In establishing Green Deal, the government has set the conditions to grow the energy efficiency market in Great Britain. Although still in the early stages, activity so far shows that consumers are being helped to make their homes more efficient.
More than 100,000 Green Deal assessments have been undertaken since January, with latest research showing that most households find them helpful in reducing their energy consumption.
The Green Deal is a 20-year programme to make homes more energy-efficient, while helping families takes control against rising energy costs. Eight million households in Britain could benefit from solid wall insulation, and four million from cavity insulation, mostly harder to treat jobs.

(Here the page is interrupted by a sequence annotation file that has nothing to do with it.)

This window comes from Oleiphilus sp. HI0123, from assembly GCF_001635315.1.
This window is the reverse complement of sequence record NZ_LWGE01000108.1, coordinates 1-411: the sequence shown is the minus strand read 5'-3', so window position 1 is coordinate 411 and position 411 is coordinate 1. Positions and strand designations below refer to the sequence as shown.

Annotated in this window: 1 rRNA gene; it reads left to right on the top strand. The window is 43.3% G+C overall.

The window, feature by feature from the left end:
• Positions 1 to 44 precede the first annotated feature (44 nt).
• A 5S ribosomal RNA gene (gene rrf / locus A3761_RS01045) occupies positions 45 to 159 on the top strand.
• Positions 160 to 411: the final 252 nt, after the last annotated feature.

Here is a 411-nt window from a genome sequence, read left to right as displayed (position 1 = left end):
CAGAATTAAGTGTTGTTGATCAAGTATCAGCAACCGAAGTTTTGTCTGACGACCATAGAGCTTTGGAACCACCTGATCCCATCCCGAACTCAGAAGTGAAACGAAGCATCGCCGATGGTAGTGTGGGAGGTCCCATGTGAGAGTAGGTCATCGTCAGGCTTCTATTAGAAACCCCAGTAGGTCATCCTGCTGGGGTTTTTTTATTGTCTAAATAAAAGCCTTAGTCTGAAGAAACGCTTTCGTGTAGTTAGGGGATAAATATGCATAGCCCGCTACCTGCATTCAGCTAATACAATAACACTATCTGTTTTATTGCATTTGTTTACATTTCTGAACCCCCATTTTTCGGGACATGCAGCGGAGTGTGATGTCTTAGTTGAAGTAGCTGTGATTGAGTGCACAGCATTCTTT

Of the £540 million the government recently announced would be made available over the next three years to boost energy efficiency, £450 million will be aimed at households and private landlords.
The new government figures also show that 81% of households intend to, or have already had, at least one recommended measure installed.
A similar number (78%) said they found the assessment useful and had confidence in recommendations by the assessor, while 76% said they would recommend a green deal assessment to a friend.
When householders were asked how they paid for measures, energy company funding (ECO) was mentioned in 22% of cases, with local authority funding (16%), provider/installer finance (13%) and savings and regular income (11%) being the other most common means of payment.
Energy and Climate Change Minister Greg Barker said: “This research shows that Green Deal assessments are highly valued by consumers and, crucially, that they are helping people to control their energy costs this winter. This is a powerful endorsement of the Green Deal.”
- “Will We End Fuel Poverty by 2016?” – see tomorrow’s Scottish Energy News.